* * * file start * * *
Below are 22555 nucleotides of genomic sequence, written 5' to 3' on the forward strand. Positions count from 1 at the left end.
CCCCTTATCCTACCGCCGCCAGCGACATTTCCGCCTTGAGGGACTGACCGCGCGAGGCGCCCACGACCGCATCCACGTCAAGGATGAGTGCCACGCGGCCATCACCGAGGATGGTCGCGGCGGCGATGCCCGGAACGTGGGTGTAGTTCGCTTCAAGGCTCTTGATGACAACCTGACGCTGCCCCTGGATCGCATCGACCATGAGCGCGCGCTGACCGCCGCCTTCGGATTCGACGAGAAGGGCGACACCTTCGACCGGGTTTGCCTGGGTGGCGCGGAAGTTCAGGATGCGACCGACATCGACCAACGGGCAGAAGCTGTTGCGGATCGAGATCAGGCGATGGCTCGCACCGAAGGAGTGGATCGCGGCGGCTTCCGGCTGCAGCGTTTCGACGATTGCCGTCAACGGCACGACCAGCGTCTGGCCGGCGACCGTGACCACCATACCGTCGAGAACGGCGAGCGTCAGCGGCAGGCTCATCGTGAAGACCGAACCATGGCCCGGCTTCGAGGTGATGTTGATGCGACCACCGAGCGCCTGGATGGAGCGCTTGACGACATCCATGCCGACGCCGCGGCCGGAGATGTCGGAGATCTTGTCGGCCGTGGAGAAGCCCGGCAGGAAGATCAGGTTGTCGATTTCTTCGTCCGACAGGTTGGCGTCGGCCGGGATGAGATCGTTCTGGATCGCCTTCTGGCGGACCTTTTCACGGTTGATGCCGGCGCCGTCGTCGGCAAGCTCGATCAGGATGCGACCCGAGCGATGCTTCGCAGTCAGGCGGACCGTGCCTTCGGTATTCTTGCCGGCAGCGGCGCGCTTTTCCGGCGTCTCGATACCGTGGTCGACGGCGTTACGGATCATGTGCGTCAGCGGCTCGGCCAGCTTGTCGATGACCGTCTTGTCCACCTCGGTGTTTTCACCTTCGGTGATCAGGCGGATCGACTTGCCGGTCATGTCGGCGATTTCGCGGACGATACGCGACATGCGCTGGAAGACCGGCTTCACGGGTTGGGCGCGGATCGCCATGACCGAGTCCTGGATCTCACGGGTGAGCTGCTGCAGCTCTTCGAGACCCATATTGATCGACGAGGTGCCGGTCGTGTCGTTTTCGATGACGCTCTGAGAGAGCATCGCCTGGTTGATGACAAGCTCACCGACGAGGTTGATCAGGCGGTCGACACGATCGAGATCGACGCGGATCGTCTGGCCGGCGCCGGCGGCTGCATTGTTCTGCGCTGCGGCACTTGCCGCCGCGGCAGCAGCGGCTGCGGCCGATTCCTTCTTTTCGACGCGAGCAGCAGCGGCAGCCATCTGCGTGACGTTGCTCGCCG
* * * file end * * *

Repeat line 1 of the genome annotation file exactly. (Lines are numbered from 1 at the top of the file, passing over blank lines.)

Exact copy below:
Below are 22555 nucleotides of genomic sequence, written 5' to 3' on the forward strand. Positions count from 1 at the left end.